Third-Party Payment for Therapy: (1) "Do You Take Medicare?"
How health insurance complicates outpatient psychiatry, especially therapy.
Posted Oct 31, 2013
From late 1996 to early 2007 I was medical director of a low-fee mental health clinic where psychiatry residents and psychology interns receive training. Since the clinic accepted Medicare for payment, I did as well. I signed on as a Medicare “preferred provider” and have remained on the panel ever since, even though I left the clinic for full-time private practice nearly seven years ago.
I never joined private insurance panels for several reasons. As an inveterate do-it-yourselfer, I’ve always handled my own billing and bookkeeping. This is considerably harder when multiple health plans are billed, co-payments collected, and so on. I like the straightforward way I provide a service, and the person receiving the service pays me directly. Somehow it feels more honest than contracting with health plans to funnel referrals my way. Private health plans also pay less than usual-and-customary fees and require doctors to share patients’ private details with corporate reviewers to document “medical necessity.” Moreover, since dynamic psychotherapy has always been a big part of my practice — increasingly so over time — I’m sensitive to arguments that third-party payment complicates transference and countertransference, obscures acting-out around payment, and detrimentally takes payment out of the treatment frame. Last but not least, as I’ll discuss mainly in my next post, insurers base reimbursement on a medical model that fits poorly with dynamic work.
The upshot is that I have a cash-only (or “self pay”) practice, with the exception of my Medicare patients. Until this year, Medicare “allowed” 65% or so of my full fee. (Medicare sets an allowed fee for a given service, and then pays 50-80% of that. I can collect the rest, up to the allowed amount, from a secondary insurer or from the patient. This works more or less automatically for secondary insurers, and rather awkwardly when I try to collect from patients.) In 2013 the CPT codes for psychiatric office visits were revamped. This made billing more complicated, and introduced odd, often illogical variations in Medicare and private insurance reimbursement — sometimes paying more than before, sometimes less.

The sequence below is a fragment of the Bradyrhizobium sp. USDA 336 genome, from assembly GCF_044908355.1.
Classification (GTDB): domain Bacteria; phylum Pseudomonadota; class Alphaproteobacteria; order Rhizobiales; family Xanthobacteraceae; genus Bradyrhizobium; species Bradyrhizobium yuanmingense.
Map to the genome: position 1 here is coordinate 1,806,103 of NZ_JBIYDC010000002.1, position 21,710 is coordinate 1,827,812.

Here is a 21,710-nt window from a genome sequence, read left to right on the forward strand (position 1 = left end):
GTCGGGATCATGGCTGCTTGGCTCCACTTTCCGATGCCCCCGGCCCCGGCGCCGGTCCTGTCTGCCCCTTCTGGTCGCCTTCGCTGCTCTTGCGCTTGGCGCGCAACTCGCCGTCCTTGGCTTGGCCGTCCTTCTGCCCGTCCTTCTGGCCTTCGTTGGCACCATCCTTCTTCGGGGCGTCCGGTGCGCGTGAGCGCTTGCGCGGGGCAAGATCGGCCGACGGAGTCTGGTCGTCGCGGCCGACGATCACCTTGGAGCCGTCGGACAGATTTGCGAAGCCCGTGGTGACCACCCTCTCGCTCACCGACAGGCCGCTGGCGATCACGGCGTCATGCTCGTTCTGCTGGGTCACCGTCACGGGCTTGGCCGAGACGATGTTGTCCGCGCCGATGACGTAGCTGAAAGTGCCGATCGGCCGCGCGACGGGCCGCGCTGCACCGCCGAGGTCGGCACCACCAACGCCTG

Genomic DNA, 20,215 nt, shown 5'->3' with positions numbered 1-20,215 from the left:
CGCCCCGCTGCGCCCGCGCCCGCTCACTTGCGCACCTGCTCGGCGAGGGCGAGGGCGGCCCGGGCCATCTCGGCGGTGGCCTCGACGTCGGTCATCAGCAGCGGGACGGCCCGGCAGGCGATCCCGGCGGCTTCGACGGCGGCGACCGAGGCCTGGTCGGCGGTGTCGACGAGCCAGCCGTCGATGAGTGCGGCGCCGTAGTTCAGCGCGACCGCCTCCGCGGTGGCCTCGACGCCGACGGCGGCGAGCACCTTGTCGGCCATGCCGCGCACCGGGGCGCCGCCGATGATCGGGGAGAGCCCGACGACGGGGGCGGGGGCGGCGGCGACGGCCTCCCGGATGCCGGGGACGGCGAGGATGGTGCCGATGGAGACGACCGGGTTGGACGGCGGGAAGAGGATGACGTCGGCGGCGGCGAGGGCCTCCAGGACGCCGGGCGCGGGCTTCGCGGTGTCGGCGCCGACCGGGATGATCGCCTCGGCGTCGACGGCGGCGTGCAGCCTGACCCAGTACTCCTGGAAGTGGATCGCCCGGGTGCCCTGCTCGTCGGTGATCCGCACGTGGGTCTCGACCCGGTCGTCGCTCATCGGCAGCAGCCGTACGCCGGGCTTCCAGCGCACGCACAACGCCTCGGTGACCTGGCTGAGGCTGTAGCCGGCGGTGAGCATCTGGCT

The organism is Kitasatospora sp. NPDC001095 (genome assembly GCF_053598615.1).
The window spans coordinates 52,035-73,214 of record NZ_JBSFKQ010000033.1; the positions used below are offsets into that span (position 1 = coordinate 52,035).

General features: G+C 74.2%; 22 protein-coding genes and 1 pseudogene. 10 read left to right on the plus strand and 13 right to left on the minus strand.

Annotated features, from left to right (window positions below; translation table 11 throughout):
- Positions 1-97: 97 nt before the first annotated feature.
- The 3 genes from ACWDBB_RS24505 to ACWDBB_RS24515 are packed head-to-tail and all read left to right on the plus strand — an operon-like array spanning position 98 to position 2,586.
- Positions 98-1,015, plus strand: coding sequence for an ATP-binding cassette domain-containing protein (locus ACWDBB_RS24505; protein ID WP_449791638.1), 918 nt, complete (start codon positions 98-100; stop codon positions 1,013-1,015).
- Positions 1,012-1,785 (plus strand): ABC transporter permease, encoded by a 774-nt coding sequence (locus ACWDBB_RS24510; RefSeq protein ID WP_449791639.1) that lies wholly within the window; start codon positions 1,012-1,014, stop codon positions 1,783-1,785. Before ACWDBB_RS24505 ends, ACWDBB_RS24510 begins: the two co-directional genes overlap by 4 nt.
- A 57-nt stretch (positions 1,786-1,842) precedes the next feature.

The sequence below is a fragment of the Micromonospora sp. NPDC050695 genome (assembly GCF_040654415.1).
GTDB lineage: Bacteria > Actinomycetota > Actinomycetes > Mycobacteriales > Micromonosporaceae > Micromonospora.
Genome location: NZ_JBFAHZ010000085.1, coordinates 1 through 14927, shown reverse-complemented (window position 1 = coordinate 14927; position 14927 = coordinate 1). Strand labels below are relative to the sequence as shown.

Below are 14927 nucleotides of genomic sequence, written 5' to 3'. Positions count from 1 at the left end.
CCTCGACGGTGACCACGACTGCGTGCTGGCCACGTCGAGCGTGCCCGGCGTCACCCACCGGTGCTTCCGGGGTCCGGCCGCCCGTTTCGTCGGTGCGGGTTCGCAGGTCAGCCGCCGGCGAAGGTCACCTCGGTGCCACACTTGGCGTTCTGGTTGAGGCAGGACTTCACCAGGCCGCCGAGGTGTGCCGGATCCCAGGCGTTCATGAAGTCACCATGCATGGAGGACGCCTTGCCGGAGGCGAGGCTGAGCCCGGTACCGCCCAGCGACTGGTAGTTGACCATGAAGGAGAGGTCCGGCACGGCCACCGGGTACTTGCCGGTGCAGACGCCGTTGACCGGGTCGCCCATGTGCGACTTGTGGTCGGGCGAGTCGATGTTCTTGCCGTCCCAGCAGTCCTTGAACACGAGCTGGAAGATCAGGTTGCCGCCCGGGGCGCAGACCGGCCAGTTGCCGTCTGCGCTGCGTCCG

As one of the few private-practice, office-based psychiatrists in San Francisco still on the Medicare panel, I’ve become a magnet for these patients. A local medical center with which I have no affiliation used to refer several callers to me every week, until I sent a letter asking them to please not kill me with their kindness. Medicare callers request to see me for medications only, even after I explain this is not the nature of my practice. It’s more tricky when patients claim to want therapy to get a foot in the door, and then once in my office and now my medico-legal responsibility, confess that they only wanted medication refills all along. Some callers ask to be added to a non-existent waiting list, or to call me every month or two to see if I change my mind about accepting them as patients. Clearly, the demand is there, the economic incentive is not.